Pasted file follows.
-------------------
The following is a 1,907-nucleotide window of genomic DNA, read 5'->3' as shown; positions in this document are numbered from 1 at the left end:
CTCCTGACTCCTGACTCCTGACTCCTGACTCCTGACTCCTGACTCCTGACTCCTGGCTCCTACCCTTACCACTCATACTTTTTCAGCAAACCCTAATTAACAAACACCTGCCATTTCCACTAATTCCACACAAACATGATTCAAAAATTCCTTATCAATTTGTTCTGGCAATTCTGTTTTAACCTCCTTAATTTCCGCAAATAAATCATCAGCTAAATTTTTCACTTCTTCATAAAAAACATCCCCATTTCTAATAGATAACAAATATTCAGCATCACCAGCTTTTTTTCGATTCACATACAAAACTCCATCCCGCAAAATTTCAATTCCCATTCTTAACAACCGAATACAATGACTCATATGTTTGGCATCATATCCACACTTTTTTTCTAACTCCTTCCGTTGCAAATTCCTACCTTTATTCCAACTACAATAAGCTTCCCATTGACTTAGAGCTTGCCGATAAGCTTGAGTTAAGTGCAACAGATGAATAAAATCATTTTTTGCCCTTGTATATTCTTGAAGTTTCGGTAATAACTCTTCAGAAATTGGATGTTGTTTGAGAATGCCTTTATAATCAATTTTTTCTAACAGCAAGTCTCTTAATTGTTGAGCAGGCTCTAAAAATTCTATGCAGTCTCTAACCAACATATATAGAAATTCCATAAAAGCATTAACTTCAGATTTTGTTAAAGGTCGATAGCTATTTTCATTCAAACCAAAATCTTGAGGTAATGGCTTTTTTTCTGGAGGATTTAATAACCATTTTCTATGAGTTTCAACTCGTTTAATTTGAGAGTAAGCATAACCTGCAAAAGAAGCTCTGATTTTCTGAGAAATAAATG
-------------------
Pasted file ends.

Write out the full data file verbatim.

The following is a 1,907-nucleotide window of genomic DNA, read 5'->3' as shown; positions in this document are numbered from 1 at the left end:
CTCCTGACTCCTGACTCCTGACTCCTGACTCCTGACTCCTGACTCCTGACTCCTGGCTCCTACCCTTACCACTCATACTTTTTCAGCAAACCCTAATTAACAAACACCTGCCATTTCCACTAATTCCACACAAACATGATTCAAAAATTCCTTATCAATTTGTTCTGGCAATTCTGTTTTAACCTCCTTAATTTCCGCAAATAAATCATCAGCTAAATTTTTCACTTCTTCATAAAAAACATCCCCATTTCTAATAGATAACAAATATTCAGCATCACCAGCTTTTTTTCGATTCACATACAAAACTCCATCCCGCAAAATTTCAATTCCCATTCTTAACAACCGAATACAATGACTCATATGTTTGGCATCATATCCACACTTTTTTTCTAACTCCTTCCGTTGCAAATTCCTACCTTTATTCCAACTACAATAAGCTTCCCATTGACTTAGAGCTTGCCGATAAGCTTGAGTTAAGTGCAACAGATGAATAAAATCATTTTTTGCCCTTGTATATTCTTGAAGTTTCGGTAATAACTCTTCAGAAATTGGATGTTGTTTGAGAATGCCTTTATAATCAATTTTTTCTAACAGCAAGTCTCTTAATTGTTGAGCAGGCTCTAAAAATTCTATGCAGTCTCTAACCAACATATATAGAAATTCCATAAAAGCATTAACTTCAGATTTTGTTAAAGGTCGATAGCTATTTTCATTCAAACCAAAATCTTGAGGTAATGGCTTTTTTTCTGGAGGATTTAATAACCATTTTCTATGAGTTTCAACTCGTTTAATTTGAGAGTAAGCATAACCTGCAAAAGAAGCTCTGATTTTCTGAGAAATAAATG